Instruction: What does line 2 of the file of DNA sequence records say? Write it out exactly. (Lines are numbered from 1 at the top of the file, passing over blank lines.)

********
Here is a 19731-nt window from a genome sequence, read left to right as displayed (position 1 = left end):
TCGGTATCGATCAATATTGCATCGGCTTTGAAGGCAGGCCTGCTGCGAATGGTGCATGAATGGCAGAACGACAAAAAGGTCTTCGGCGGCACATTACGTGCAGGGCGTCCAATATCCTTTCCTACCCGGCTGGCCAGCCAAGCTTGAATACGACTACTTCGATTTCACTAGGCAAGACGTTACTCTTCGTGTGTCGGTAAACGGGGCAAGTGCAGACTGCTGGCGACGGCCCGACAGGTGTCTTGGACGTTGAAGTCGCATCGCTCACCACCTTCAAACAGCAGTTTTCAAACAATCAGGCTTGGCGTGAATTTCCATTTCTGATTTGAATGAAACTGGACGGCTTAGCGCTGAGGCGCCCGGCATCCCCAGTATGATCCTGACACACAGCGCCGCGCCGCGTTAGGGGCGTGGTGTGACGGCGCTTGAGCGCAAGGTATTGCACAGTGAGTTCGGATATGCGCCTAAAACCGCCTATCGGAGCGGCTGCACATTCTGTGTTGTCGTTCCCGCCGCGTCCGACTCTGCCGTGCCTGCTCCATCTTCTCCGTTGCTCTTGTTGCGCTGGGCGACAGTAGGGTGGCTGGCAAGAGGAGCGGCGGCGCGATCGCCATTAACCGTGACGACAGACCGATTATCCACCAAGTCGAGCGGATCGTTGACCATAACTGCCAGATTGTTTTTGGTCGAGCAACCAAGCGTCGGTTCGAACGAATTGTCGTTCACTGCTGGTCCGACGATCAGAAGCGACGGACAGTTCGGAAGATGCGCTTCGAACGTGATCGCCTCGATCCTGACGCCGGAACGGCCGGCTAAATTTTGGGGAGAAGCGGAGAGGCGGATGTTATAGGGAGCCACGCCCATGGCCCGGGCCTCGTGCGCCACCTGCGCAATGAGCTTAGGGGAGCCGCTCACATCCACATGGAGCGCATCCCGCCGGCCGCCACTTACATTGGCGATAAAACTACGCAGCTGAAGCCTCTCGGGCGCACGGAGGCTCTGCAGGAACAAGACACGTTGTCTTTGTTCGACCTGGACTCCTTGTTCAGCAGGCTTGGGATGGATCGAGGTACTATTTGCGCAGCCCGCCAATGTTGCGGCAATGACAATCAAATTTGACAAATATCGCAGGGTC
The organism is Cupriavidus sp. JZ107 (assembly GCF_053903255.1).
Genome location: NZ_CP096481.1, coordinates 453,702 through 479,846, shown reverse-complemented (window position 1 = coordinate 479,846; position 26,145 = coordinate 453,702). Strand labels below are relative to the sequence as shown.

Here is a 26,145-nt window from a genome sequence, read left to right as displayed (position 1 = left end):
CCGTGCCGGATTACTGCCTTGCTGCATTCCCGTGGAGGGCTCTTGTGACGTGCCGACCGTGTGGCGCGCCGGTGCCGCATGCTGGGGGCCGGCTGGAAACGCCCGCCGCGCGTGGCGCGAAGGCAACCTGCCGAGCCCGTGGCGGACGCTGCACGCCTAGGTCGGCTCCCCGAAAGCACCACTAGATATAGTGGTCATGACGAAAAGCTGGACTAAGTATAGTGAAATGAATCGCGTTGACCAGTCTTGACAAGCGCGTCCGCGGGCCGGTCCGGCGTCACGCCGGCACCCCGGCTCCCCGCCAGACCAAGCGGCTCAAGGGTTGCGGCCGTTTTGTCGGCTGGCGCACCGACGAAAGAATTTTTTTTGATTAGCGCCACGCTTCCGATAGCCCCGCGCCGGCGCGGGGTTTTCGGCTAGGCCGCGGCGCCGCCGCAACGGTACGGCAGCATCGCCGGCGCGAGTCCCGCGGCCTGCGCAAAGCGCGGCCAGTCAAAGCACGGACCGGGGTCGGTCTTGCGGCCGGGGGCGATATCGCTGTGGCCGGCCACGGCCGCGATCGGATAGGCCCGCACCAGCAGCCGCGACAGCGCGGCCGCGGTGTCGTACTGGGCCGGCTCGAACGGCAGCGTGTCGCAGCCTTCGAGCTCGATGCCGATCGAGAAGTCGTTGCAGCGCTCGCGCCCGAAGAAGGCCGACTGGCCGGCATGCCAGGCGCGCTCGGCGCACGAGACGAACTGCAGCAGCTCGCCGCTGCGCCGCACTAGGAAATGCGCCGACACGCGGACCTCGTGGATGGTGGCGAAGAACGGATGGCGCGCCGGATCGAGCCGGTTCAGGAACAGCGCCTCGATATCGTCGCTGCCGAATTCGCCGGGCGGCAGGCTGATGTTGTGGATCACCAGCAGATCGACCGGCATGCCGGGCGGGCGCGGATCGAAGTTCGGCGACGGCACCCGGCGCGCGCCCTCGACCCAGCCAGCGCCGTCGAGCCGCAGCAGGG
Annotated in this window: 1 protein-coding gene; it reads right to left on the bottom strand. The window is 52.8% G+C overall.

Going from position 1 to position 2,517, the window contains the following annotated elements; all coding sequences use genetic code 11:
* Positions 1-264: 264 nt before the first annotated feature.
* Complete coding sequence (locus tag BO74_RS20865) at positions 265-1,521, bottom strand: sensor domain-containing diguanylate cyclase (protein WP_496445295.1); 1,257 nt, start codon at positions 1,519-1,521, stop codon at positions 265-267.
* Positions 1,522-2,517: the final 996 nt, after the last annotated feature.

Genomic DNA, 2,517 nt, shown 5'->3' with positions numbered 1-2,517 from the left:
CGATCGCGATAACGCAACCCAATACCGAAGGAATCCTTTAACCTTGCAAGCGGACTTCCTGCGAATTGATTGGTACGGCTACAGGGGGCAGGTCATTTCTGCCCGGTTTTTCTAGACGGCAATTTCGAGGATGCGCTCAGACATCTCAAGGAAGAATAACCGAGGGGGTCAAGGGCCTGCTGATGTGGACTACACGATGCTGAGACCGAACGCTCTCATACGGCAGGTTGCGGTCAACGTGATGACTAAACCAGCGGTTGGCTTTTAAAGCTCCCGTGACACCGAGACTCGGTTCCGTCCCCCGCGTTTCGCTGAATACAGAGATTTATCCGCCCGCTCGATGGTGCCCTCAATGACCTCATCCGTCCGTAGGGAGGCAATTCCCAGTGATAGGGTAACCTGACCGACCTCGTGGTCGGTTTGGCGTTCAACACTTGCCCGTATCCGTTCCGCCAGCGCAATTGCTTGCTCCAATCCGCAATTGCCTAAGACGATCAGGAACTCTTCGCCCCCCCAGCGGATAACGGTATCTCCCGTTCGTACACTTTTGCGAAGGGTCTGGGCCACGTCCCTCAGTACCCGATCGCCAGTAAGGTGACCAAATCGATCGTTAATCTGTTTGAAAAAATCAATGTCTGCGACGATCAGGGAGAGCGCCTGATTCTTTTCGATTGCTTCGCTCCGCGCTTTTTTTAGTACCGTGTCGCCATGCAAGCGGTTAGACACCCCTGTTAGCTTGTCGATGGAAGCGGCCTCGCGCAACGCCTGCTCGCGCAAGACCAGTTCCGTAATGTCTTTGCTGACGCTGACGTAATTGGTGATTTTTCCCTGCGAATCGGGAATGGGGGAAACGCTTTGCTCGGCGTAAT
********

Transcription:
TCGGTATCGATCAATATTGCATCGGCTTTGAAGGCAGGCCTGCTGCGAATGGTGCATGAATGGCAGAACGACAAAAAGGTCTTCGGCGGCACATTACGTGCAGGGCGTCCAATATCCTTTCCTACCCGGCTGGCCAGCCAAGCTTGAATACGACTACTTCGATTTCACTAGGCAAGACGTTACTCTTCGTGTGTCGGTAAACGGGGCAAGTGCAGACTGCTGGCGACGGCCCGACAGGTGTCTTGGACGTTGAAGTCGCATCGCTCACCACCTTCAAACAGCAGTTTTCAAACAATCAGGCTTGGCGTGAATTTCCATTTCTGATTTGAATGAAACTGGACGGCTTAGCGCTGAGGCGCCCGGCATCCCCAGTATGATCCTGACACACAGCGCCGCGCCGCGTTAGGGGCGTGGTGTGACGGCGCTTGAGCGCAAGGTATTGCACAGTGAGTTCGGATATGCGCCTAAAACCGCCTATCGGAGCGGCTGCACATTCTGTGTTGTCGTTCCCGCCGCGTCCGACTCTGCCGTGCCTGCTCCATCTTCTCCGTTGCTCTTGTTGCGCTGGGCGACAGTAGGGTGGCTGGCAAGAGGAGCGGCGGCGCGATCGCCATTAACCGTGACGACAGACCGATTATCCACCAAGTCGAGCGGATCGTTGACCATAACTGCCAGATTGTTTTTGGTCGAGCAACCAAGCGTCGGTTCGAACGAATTGTCGTTCACTGCTGGTCCGACGATCAGAAGCGACGGACAGTTCGGAAGATGCGCTTCGAACGTGATCGCCTCGATCCTGACGCCGGAACGGCCGGCTAAATTTTGGGGAGAAGCGGAGAGGCGGATGTTATAGGGAGCCACGCCCATGGCCCGGGCCTCGTGCGCCACCTGCGCAATGAGCTTAGGGGAGCCGCTCACATCCACATGGAGCGCATCCCGCCGGCCGCCACTTACATTGGCGATAAAACTACGCAGCTGAAGCCTCTCGGGCGCACGGAGGCTCTGCAGGAACAAGACACGTTGTCTTTGTTCGACCTGGACTCCTTGTTCAGCAGGCTTGGGATGGATCGAGGTACTATTTGCGCAGCCCGCCAATGTTGCGGCAATGACAATCAAATTTGACAAATATCGCAGGGTC